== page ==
Throwing his full-throated support behind outgoing President Donald Trump, Rep. Mo Brooks of Alabama was the first lawmaker to object to the certification of the 2020 election on Jan. 6. He spent weeks accusing Democrats of election fraud and theft and echoed similar slogans shared by extreme right-wing activists—including those who organized the rally at the Ellipse that eventually exploded into a deadly riot at the Capitol.
Now, as Brooks guns for a Senate seat in Alabama and hopes to shift the trajectory of his career in the House to that more exclusive body, he finds himself without Trump’s endorsement and on the receiving end of the twice-impeached ex-president’s font of vitriol and vengeance.
But Trump’s turning on Brooks is not the trick here.
The bouncing ball the public should study is what Brooks says and does today compared to what he so doggedly defended well after the nation and the Electoral College made clear that Trump was no longer welcome in the White House.
RELATED: A social media field guide to the lawmakers who pushed Trump’s election lies before, on and after Jan. 6
On Wednesday, Trump officially pulled his endorsement of Brooks, an outcome that was forecast after Trump gave an exclusive interview to the right-leaning Washington Examiner expressing doubt in him.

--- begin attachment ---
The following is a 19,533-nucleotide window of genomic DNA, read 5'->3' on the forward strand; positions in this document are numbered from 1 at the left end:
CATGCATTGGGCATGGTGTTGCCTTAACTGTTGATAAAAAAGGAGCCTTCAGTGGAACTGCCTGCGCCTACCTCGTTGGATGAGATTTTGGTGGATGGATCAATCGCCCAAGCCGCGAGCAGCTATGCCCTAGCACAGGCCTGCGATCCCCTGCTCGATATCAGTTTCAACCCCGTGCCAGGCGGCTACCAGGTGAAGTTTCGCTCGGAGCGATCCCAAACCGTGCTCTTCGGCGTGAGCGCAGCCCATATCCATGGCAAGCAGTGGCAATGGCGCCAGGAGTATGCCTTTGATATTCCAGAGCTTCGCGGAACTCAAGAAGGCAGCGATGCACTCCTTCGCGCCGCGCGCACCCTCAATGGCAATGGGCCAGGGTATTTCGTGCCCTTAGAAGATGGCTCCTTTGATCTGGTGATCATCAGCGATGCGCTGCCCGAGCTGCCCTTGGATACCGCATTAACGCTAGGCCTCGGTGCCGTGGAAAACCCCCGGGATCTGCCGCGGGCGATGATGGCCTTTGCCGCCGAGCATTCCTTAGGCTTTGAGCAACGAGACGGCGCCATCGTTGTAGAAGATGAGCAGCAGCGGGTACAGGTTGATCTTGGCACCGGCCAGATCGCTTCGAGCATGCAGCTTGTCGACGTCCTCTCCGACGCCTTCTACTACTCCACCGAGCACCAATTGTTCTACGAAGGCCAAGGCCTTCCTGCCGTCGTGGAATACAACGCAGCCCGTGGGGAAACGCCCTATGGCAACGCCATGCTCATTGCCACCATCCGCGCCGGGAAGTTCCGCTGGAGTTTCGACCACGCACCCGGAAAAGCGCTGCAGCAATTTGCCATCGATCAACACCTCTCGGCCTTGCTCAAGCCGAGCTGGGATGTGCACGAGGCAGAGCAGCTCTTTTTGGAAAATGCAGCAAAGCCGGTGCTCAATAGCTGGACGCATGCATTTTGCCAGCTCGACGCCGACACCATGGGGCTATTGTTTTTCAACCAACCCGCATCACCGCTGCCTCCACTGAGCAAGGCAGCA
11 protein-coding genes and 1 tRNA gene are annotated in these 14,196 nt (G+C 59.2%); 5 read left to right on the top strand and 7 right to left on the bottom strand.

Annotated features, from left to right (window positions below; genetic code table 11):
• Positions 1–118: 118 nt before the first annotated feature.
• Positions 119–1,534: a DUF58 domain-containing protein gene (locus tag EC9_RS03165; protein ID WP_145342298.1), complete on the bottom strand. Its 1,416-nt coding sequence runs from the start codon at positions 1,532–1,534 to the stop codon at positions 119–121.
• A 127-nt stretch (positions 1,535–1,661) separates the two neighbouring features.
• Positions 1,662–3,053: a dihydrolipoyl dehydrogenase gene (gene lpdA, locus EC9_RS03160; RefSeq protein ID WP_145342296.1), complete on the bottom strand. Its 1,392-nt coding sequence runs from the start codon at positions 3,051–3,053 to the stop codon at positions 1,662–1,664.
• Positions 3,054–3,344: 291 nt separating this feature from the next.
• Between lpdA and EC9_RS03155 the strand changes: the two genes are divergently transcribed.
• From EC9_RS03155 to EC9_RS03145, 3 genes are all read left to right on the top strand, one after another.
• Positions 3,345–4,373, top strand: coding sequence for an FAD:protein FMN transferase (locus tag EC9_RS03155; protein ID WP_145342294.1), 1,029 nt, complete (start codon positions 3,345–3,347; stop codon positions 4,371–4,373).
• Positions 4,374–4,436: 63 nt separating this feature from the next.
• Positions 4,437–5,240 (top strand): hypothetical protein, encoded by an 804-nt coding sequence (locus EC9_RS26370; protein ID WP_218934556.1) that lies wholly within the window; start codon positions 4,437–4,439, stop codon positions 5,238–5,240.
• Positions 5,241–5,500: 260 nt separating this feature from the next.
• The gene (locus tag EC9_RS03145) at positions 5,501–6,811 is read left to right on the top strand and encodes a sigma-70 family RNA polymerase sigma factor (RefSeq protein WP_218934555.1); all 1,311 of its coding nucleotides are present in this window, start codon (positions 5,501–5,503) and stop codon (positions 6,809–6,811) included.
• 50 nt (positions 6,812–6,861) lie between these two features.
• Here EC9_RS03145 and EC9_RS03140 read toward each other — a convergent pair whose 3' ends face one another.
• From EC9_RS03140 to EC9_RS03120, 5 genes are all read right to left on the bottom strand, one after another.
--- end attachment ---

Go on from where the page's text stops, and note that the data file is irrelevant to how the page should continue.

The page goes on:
That stemmed from the congressman’s remarks at a rally last August where Brooks said people should forget about what happened with the 2020 election and focus instead on the upcoming midterms and the 2024 presidential election.
Brooks was booed by that crowd.
His gradual departure from Trump on this matter is, objectively, a remarkably different position than the servile one the former president has known Brooks to take.
Brooks reacted Wednesday to the reversal, striking out at Trump while trying to create distance between himself and the historic factual record of the 2020 election.
“President Trump asked me to rescind the 2020 elections, immediately remove Joe Biden from the White House, immediately put President Trump back in the White House, and hold a new special election for the presidency,” Brooks said Wednesday.
He continued: “As a lawyer, I’ve repeatedly advised President Trump that Jan. 6 was the final election contest verdict and neither the U.S. Constitution nor the U.S. Code permit what President Trump asks. Period.”
Punctuation on that point aside, Brooks made no less than five speeches to Congress advancing Trump’s ‘election fraud’ agenda starting a week after the election. Brooks publicly supported the unconstitutional alternate elector theory two weeks after the election and 30 days afterward, Brooks was still spewing conspiracy theories about fraud, this time extending the blame to Biden, who he claimed was “buying illegal alien block votes” with promises of U.S. citizenship.
Just Security put together a chronology of Brooks’ comments on the anniversary of the 2020 election, as it was being reported at the time that the congressman could soon find himself under the scrutiny of the Jan. 6 committee.
Brooks has not been subpoenaed by the committee publicly. It is unclear if he has been asked to voluntarily cooperate, either.
The panel has no shortage of reasons to question him in theory and this has never been more true than now in light of his recent statements that Trump, until this day, pushes Brooks to advance the same dangerous election fraud conspiracy that incited a violent insurrection.